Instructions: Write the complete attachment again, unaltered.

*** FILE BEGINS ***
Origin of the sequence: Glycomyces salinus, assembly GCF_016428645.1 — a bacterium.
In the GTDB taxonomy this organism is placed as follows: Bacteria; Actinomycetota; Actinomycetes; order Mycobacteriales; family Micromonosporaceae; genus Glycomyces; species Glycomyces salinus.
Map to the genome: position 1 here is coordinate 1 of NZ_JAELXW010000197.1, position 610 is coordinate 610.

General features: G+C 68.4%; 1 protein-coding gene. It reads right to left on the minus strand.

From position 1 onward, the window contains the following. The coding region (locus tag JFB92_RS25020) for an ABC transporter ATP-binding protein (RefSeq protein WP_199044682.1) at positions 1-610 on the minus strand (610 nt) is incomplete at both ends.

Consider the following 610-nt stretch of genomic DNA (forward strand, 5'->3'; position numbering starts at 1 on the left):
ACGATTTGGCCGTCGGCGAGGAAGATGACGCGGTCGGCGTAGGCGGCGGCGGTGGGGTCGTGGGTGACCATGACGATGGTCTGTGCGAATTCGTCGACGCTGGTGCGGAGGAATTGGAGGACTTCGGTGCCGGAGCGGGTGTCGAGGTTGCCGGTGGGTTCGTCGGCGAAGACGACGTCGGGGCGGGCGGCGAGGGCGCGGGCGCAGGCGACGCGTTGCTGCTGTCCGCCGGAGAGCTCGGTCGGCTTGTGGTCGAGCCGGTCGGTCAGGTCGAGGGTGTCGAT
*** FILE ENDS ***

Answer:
Origin of the sequence: Glycomyces salinus, assembly GCF_016428645.1 — a bacterium.
In the GTDB taxonomy this organism is placed as follows: Bacteria; Actinomycetota; Actinomycetes; order Mycobacteriales; family Micromonosporaceae; genus Glycomyces; species Glycomyces salinus.
Map to the genome: position 1 here is coordinate 1 of NZ_JAELXW010000197.1, position 610 is coordinate 610.

General features: G+C 68.4%; 1 protein-coding gene. It reads right to left on the minus strand.

From position 1 onward, the window contains the following. The coding region (locus tag JFB92_RS25020) for an ABC transporter ATP-binding protein (RefSeq protein WP_199044682.1) at positions 1-610 on the minus strand (610 nt) is incomplete at both ends.

Consider the following 610-nt stretch of genomic DNA (forward strand, 5'->3'; position numbering starts at 1 on the left):
ACGATTTGGCCGTCGGCGAGGAAGATGACGCGGTCGGCGTAGGCGGCGGCGGTGGGGTCGTGGGTGACCATGACGATGGTCTGTGCGAATTCGTCGACGCTGGTGCGGAGGAATTGGAGGACTTCGGTGCCGGAGCGGGTGTCGAGGTTGCCGGTGGGTTCGTCGGCGAAGACGACGTCGGGGCGGGCGGCGAGGGCGCGGGCGCAGGCGACGCGTTGCTGCTGTCCGCCGGAGAGCTCGGTCGGCTTGTGGTCGAGCCGGTCGGTCAGGTCGAGGGTGTCGAT